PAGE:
Home buyers taking on record-high monthly payments also lost out on additional nearly $200 billion in equity because of soaring mortgage rates, according to Black Knight.
Borrowers in July paid an average monthly principal and interest payment of $2,306 under a 30-year fixed-rate loan, the firm said Wednesday in its July Mortgage Monitor report. It took 38.3% of the median household income to pay the monthly P&I for an average-priced home, the highest share since 1984.
“We’ve been talking about affordability for quite some time now, but this puts the situation in stark relief,” said Andy Walden, vice president of enterprise research strategy at Black Knight, in a press release. The company is already identifying itself as an Intercontinental Exchange company after their heavily scrutinized merger recently closed.
For comparison, the 30-year conforming rate was 13.2% in December 1984, Black Knight said, showing how home price growth has outpaced income growth. Mortgage rates today sit at over 7%.
A return to a 25-year average affordability level would require either home prices falling around 27%, rates dropping by more than 4%, or 60% growth in median household income, Black Knight said. The average purchase price for rate locks through the first three weeks of August was $453,000, according to the firm.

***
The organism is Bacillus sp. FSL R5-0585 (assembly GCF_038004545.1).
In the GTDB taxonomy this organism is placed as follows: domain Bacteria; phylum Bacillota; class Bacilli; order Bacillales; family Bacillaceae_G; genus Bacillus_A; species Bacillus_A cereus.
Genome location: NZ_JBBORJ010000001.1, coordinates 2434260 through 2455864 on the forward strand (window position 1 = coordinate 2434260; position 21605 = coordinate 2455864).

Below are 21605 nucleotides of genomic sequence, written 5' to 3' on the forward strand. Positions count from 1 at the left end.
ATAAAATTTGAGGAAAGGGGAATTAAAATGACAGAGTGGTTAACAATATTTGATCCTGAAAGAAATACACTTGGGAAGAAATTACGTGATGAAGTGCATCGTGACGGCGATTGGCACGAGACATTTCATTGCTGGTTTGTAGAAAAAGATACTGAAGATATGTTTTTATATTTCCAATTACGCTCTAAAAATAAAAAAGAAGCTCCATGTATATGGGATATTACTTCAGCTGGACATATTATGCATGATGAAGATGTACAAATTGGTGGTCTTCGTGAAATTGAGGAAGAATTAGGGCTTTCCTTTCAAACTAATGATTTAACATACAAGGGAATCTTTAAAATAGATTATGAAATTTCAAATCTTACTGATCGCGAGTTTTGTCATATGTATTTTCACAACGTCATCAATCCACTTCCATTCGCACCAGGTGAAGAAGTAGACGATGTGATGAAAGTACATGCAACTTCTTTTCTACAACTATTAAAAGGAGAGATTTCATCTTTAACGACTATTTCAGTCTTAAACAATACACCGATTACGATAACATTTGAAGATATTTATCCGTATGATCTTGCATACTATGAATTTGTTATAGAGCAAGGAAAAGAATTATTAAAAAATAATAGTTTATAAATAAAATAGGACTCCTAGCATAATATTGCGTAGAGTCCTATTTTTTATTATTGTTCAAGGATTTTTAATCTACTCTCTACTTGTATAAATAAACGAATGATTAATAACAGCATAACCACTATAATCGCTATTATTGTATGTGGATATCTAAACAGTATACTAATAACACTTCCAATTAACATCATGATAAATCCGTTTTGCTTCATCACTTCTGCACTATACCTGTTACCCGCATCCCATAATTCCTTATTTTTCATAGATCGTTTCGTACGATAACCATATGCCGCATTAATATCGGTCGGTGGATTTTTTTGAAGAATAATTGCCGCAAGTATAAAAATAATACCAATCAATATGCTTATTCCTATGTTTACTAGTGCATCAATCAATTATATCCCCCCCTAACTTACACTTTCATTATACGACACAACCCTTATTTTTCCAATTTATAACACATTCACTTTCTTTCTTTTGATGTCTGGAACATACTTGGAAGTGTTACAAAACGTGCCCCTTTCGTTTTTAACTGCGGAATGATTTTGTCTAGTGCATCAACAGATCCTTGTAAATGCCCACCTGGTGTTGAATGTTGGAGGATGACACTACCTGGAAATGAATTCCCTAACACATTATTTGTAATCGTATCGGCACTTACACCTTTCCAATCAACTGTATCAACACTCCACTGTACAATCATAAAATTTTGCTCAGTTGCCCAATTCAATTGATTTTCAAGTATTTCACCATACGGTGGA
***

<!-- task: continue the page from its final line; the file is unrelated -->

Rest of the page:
Adding to the pain, 23% of July purchase originations carried monthly P&I of $3,000 or more. Only 5% of borrowers paid $3,000 or more monthly in 2021. Black Knight’s figures don’t include the average $550 monthly payment for taxes and insurance, with homeowner’s coverage itself also facing financial headwinds.
Escalating mortgage rates have decimated the refinance market, but also the home equity line of credit opportunity for homeowners. Borrower equity withdrawals have fallen 55% in the past two years, from 0.92% of mortgage holders tapping equity in 2020-2021 to just 0.4% in the past three quarters, Black Knight said.
“In essence, over the last 15 months, there’s been nearly $200B less equity withdrawn – and reinjected into the broader economy – than might otherwise have been, due in large part to elevated interest rates,” Walden said.
HELOCs, which rose and fell in popularity in the past 12 months, today tout rates above 8.5%, the firm found. Refis meanwhile only accounted for 14% of lock activity at the beginning of August. The originations reached record-lows earlier this year and account for just 30% of total application volume, the Mortgage Bankers Association said Wednesday.
Borrowers continue to pay their bills on time with a low 3.21% delinquency rate, although 30 day and 60 day delinquencies rose slightly, the report said. Cure rates are also declining from spring peaks, but remain up 7% year-over-year.
Despite the rise in late payments, foreclosure starts fell 6% in July to 26,000. Prepayments also fell 12.2% in July, Black Knight said. The number of homes for sale remains muted, although the cost of homebuying has lifted some inventory pressure.
“Slow market speeds mean there is currently a 3.2 month supply of houses on the market, the highest that metric has been since mid-2020,” the report said. “But not for the reasons you would like to see.”